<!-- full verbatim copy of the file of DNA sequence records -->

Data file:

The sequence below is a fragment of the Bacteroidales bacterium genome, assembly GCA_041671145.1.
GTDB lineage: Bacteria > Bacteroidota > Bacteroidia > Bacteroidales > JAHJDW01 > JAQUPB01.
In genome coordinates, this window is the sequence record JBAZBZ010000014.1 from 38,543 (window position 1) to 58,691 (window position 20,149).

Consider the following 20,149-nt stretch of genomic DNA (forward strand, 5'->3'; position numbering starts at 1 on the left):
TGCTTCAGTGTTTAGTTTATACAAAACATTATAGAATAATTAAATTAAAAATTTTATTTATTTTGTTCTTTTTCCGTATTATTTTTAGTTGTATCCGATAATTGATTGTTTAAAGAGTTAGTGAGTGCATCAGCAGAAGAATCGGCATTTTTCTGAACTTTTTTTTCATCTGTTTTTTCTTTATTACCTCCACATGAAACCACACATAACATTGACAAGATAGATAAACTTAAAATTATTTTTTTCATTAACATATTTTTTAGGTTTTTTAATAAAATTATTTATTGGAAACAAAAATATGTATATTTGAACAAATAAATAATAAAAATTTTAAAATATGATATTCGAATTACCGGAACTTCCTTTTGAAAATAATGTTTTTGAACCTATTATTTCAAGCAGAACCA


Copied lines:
The sequence below is a fragment of the Bacteroidales bacterium genome, assembly GCA_041671145.1.
GTDB lineage: Bacteria > Bacteroidota > Bacteroidia > Bacteroidales > JAHJDW01 > JAQUPB01.
In genome coordinates, this window is the sequence record JBAZBZ010000014.1 from 38,543 (window position 1) to 58,691 (window position 20,149).

Consider the following 20,149-nt stretch of genomic DNA (forward strand, 5'->3'; position numbering starts at 1 on the left):
TGCTTCAGTGTTTAGTTTATACAAAACATTATAGAATAATTAAATTAAAAATTTTATTTATTTTGTTCTTTTTCCGTATTATTTTTAGTTGTATCCGATAATTGATTGTTTAAAGAGTTAGTGAGTGCATCAGCAGAAGAATCGGCATTTTTCTGAACTTTTTTTTCATCTGTTTTTTCTTTATTACCTCCACATGAAACCACACATAACATTGACAAGATAGATAAACTTAAAATTATTTTTTTCATTAACATATTTTTTAGGTTTTTTAATAAAATTATTTATTGGAAACAAAAATATGTATATTTGAACAAATAAATAATAAAAATTTTAAAATATGATATTCGAATTACCGGAACTTCCTTTTGAAAATAATGTTTTTGAACCTATTATTTCAAGCAGAACCA